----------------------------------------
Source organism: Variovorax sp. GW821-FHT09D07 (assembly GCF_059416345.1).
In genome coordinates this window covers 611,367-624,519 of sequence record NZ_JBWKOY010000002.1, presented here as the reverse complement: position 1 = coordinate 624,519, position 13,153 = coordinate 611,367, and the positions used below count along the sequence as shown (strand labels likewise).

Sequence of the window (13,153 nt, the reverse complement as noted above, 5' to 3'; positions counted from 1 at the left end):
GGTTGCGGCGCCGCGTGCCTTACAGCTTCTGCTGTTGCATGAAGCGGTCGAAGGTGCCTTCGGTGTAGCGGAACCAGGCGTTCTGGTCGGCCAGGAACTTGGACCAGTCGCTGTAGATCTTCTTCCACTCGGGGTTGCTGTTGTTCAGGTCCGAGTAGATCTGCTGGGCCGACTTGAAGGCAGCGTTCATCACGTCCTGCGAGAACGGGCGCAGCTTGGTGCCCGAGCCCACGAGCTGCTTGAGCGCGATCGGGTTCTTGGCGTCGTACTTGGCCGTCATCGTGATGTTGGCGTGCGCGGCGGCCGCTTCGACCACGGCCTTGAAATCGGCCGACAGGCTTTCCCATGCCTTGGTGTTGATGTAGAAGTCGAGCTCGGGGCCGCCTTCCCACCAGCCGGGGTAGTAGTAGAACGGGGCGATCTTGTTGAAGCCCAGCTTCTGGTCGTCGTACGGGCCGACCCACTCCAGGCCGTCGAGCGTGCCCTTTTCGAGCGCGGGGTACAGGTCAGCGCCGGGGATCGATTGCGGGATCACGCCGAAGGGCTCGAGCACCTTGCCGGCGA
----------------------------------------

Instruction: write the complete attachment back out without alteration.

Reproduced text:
Source organism: Variovorax sp. GW821-FHT09D07 (assembly GCF_059416345.1).
In genome coordinates this window covers 611,367-624,519 of sequence record NZ_JBWKOY010000002.1, presented here as the reverse complement: position 1 = coordinate 624,519, position 13,153 = coordinate 611,367, and the positions used below count along the sequence as shown (strand labels likewise).

Sequence of the window (13,153 nt, the reverse complement as noted above, 5' to 3'; positions counted from 1 at the left end):
GGTTGCGGCGCCGCGTGCCTTACAGCTTCTGCTGTTGCATGAAGCGGTCGAAGGTGCCTTCGGTGTAGCGGAACCAGGCGTTCTGGTCGGCCAGGAACTTGGACCAGTCGCTGTAGATCTTCTTCCACTCGGGGTTGCTGTTGTTCAGGTCCGAGTAGATCTGCTGGGCCGACTTGAAGGCAGCGTTCATCACGTCCTGCGAGAACGGGCGCAGCTTGGTGCCCGAGCCCACGAGCTGCTTGAGCGCGATCGGGTTCTTGGCGTCGTACTTGGCCGTCATCGTGATGTTGGCGTGCGCGGCGGCCGCTTCGACCACGGCCTTGAAATCGGCCGACAGGCTTTCCCATGCCTTGGTGTTGATGTAGAAGTCGAGCTCGGGGCCGCCTTCCCACCAGCCGGGGTAGTAGTAGAACGGGGCGATCTTGTTGAAGCCCAGCTTCTGGTCGTCGTACGGGCCGACCCACTCCAGGCCGTCGAGCGTGCCCTTTTCGAGCGCGGGGTACAGGTCAGCGCCGGGGATCGATTGCGGGATCACGCCGAAGGGCTCGAGCACCTTGCCGGCGA